Feeling Small On Top Of A Hill

We’re at the American Society for Tropical Medicine and Hygiene's annual meeting in Washington, D.C., this week. We're learning a lot about mosquito-borne illnesses, like dengue and Chikungunya fever. - NPR Global Health:

Throughout this trip, I kept coming back to this proverb. There were many times I found myself thinking there was no way my small acts would make a difference in any of the people we interacted with. Daudi did tell us all that we would not solve the problem in one week, but our contribution no matter how small still has an impact. I guess this is where my paradigm shift started, feeling small of a top of a hill I just climbed with most of my classmates. I was beginning to shed the old misconceptions of myself and in light of it, the path I had been on was changing direction again.

Climbing up Suye hill near the hotel sounded like a fun adventure to undertake, but as soon as I started to climb up the steep slippery hillside, I started having doubts. Here as I climbed higher and higher with sweat dripping off my face and feeling so out of shape, came the shift. For the past two years at Northwest, I have been fighting a battle no one has to know about (until now). I had lost my true purpose in why I was a biologist and my passion for biology. A mosquito of life’s circumstances had sucked the blood of this passion out of me. Here in Tanzania, it was showing.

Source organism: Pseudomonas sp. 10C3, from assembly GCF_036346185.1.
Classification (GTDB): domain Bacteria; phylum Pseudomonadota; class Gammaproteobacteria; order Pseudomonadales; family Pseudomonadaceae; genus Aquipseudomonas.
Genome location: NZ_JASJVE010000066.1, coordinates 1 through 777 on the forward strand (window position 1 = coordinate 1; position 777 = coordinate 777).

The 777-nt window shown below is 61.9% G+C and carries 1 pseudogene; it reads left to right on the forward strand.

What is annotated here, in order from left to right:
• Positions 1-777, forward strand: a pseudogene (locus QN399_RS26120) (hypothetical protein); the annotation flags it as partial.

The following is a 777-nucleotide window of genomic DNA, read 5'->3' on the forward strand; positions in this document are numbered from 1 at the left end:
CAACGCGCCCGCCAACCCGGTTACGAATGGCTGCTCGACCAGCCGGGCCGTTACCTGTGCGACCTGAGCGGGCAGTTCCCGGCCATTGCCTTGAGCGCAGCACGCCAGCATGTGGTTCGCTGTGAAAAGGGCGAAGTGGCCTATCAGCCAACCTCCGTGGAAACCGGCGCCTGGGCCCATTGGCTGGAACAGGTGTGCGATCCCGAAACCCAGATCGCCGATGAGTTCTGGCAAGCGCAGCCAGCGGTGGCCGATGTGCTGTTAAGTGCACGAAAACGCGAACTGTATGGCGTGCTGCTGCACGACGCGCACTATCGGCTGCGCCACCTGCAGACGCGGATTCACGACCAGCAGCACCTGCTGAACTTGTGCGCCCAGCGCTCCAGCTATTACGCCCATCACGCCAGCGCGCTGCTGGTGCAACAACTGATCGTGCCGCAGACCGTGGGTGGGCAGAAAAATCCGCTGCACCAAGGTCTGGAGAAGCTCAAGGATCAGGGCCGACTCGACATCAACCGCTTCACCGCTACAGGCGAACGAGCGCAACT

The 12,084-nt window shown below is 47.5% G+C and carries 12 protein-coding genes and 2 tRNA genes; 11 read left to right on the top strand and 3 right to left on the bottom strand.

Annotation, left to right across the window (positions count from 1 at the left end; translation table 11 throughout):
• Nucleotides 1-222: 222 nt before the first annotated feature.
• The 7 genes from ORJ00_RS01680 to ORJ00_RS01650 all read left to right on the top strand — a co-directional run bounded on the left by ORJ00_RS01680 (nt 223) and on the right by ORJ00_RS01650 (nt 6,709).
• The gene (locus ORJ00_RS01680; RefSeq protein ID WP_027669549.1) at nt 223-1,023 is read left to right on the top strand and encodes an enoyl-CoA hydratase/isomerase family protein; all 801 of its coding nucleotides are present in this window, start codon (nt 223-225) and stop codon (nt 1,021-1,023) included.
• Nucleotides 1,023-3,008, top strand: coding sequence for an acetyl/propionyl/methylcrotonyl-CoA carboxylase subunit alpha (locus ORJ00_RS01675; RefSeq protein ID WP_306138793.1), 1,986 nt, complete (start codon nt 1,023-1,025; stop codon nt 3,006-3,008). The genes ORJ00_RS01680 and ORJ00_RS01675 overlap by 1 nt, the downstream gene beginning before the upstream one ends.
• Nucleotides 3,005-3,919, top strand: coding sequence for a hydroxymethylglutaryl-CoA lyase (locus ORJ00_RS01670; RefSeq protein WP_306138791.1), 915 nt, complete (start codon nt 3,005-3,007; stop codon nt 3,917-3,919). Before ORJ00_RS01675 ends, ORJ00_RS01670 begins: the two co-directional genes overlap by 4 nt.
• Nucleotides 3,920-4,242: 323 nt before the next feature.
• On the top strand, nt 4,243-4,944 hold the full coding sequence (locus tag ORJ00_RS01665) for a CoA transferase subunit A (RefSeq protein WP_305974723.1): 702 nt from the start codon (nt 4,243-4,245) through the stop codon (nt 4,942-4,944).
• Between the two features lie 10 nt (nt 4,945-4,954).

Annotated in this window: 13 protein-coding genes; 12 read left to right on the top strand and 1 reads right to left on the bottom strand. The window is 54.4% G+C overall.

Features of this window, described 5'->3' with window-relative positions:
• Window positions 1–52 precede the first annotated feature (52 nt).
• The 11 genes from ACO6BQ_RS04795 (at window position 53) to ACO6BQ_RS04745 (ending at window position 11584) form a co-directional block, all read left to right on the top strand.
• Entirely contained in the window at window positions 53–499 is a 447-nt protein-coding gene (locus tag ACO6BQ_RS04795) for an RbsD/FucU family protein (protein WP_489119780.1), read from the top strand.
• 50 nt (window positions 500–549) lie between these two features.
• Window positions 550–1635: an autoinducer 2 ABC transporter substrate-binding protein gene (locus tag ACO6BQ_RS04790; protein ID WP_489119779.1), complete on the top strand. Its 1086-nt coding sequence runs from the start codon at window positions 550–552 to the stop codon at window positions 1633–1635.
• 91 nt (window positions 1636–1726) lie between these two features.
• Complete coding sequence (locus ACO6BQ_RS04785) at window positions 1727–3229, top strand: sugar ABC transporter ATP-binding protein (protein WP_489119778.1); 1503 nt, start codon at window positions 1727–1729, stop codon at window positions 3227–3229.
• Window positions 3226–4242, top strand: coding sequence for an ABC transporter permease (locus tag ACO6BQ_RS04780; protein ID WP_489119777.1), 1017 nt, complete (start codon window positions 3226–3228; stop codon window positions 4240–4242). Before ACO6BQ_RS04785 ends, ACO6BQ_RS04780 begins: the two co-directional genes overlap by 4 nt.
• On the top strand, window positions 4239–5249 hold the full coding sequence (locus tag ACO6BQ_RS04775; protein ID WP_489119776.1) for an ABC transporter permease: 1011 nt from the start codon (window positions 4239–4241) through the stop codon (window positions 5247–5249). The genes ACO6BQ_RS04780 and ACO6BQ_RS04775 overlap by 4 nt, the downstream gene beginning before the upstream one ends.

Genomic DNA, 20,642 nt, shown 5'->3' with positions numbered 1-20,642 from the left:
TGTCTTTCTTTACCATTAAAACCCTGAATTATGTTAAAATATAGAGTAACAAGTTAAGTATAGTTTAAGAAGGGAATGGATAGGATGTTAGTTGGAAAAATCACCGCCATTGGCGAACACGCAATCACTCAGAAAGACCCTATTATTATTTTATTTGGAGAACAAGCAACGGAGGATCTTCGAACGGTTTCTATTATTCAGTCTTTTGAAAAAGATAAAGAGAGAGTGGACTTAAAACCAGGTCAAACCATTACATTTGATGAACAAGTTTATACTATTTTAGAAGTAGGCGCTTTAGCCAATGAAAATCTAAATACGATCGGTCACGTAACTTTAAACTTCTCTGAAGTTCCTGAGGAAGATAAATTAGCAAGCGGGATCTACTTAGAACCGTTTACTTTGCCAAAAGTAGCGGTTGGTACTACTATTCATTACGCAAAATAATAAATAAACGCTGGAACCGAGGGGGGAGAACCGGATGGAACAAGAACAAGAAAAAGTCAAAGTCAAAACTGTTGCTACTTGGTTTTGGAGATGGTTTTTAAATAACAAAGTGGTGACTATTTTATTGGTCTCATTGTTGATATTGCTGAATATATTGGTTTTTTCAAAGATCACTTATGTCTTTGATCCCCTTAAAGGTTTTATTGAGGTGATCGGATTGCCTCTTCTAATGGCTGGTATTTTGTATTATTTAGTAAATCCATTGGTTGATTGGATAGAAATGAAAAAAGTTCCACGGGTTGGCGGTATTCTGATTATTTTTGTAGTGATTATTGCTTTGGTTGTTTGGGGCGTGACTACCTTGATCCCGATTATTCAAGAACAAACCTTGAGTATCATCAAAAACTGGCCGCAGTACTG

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As I climbed up in the dense thick brush, slipping, cursing, almost in tears and trying to hold it together, my perspectives started to change. Why am I complaining about this when people below have it harder? The mosquito was back again. When I finally got to the top of the hill and saw Mount Meru, that’s when it hit me.

Mountains beyond mountains in the distance, and a whole vast valley below winking in the setting sun. Feeling small on top of a hill. In this very moment, a long ago purpose came back to me. Paul Farmer’s own words came back, “the idea that some lives matter less is the root of all that is wrong with this world.” Eight years ago I went into biological sciences because I believed everyone should be able to live a healthy life no matter where they lived in the world. Just as Paul Farmer believe his mission in life, and same as the people of Convoy of Hope in Tanzania. Hole In Our Gospel points to this as well, no matter how small the work is, it still has an impact on someone and their life.

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Feeling small on a hill in Africa, but small enough to make an impact in anther’s life. A renewed sense of purpose.

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